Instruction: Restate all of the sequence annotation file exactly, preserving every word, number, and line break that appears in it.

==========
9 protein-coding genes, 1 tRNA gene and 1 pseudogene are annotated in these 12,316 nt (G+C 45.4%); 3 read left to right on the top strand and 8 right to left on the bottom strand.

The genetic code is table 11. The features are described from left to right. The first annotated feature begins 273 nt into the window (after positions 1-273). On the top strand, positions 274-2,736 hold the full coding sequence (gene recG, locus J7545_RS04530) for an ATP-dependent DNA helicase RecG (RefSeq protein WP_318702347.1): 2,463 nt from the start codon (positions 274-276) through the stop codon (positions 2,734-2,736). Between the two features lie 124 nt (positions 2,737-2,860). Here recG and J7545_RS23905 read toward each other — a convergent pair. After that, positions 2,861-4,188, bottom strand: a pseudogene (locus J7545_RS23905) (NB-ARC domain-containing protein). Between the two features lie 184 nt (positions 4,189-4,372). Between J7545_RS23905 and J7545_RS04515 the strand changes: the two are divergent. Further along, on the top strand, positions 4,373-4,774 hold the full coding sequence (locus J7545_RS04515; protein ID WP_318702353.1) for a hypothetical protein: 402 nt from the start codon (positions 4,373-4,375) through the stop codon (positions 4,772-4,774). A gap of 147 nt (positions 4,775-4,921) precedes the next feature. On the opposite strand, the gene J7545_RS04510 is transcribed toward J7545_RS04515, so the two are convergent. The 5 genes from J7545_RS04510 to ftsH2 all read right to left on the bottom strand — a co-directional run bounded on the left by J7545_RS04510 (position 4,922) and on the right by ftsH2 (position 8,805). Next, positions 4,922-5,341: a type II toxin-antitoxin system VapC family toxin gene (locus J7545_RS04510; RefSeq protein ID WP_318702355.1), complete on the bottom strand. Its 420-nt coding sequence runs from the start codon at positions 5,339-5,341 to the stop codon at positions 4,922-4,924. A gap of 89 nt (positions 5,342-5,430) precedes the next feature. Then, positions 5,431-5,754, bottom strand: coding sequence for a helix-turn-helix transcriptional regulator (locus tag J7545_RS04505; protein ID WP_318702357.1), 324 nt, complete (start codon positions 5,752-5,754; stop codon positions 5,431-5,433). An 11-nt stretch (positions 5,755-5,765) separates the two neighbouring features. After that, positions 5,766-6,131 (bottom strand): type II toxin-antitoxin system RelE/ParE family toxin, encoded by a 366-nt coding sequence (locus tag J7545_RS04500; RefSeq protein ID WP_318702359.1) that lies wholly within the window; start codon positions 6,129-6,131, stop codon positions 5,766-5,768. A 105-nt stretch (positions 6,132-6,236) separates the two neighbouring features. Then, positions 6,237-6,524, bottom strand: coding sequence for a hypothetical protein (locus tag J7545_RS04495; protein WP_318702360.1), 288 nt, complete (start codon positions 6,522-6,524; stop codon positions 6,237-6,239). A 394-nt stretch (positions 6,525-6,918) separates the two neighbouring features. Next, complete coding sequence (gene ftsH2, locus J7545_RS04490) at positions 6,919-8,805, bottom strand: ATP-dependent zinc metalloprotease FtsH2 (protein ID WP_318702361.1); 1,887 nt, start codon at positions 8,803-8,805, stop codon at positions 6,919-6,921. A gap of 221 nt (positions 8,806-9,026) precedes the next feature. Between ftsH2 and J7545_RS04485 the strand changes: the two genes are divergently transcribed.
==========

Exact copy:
9 protein-coding genes, 1 tRNA gene and 1 pseudogene are annotated in these 12,316 nt (G+C 45.4%); 3 read left to right on the top strand and 8 right to left on the bottom strand.

The genetic code is table 11. The features are described from left to right. The first annotated feature begins 273 nt into the window (after positions 1-273). On the top strand, positions 274-2,736 hold the full coding sequence (gene recG, locus J7545_RS04530) for an ATP-dependent DNA helicase RecG (RefSeq protein WP_318702347.1): 2,463 nt from the start codon (positions 274-276) through the stop codon (positions 2,734-2,736). Between the two features lie 124 nt (positions 2,737-2,860). Here recG and J7545_RS23905 read toward each other — a convergent pair. After that, positions 2,861-4,188, bottom strand: a pseudogene (locus J7545_RS23905) (NB-ARC domain-containing protein). Between the two features lie 184 nt (positions 4,189-4,372). Between J7545_RS23905 and J7545_RS04515 the strand changes: the two are divergent. Further along, on the top strand, positions 4,373-4,774 hold the full coding sequence (locus J7545_RS04515; protein ID WP_318702353.1) for a hypothetical protein: 402 nt from the start codon (positions 4,373-4,375) through the stop codon (positions 4,772-4,774). A gap of 147 nt (positions 4,775-4,921) precedes the next feature. On the opposite strand, the gene J7545_RS04510 is transcribed toward J7545_RS04515, so the two are convergent. The 5 genes from J7545_RS04510 to ftsH2 all read right to left on the bottom strand — a co-directional run bounded on the left by J7545_RS04510 (position 4,922) and on the right by ftsH2 (position 8,805). Next, positions 4,922-5,341: a type II toxin-antitoxin system VapC family toxin gene (locus J7545_RS04510; RefSeq protein ID WP_318702355.1), complete on the bottom strand. Its 420-nt coding sequence runs from the start codon at positions 5,339-5,341 to the stop codon at positions 4,922-4,924. A gap of 89 nt (positions 5,342-5,430) precedes the next feature. Then, positions 5,431-5,754, bottom strand: coding sequence for a helix-turn-helix transcriptional regulator (locus tag J7545_RS04505; protein ID WP_318702357.1), 324 nt, complete (start codon positions 5,752-5,754; stop codon positions 5,431-5,433). An 11-nt stretch (positions 5,755-5,765) separates the two neighbouring features. After that, positions 5,766-6,131 (bottom strand): type II toxin-antitoxin system RelE/ParE family toxin, encoded by a 366-nt coding sequence (locus tag J7545_RS04500; RefSeq protein ID WP_318702359.1) that lies wholly within the window; start codon positions 6,129-6,131, stop codon positions 5,766-5,768. A 105-nt stretch (positions 6,132-6,236) separates the two neighbouring features. Then, positions 6,237-6,524, bottom strand: coding sequence for a hypothetical protein (locus tag J7545_RS04495; protein WP_318702360.1), 288 nt, complete (start codon positions 6,522-6,524; stop codon positions 6,237-6,239). A 394-nt stretch (positions 6,525-6,918) separates the two neighbouring features. Next, complete coding sequence (gene ftsH2, locus J7545_RS04490) at positions 6,919-8,805, bottom strand: ATP-dependent zinc metalloprotease FtsH2 (protein ID WP_318702361.1); 1,887 nt, start codon at positions 8,803-8,805, stop codon at positions 6,919-6,921. A gap of 221 nt (positions 8,806-9,026) precedes the next feature. Between ftsH2 and J7545_RS04485 the strand changes: the two genes are divergently transcribed.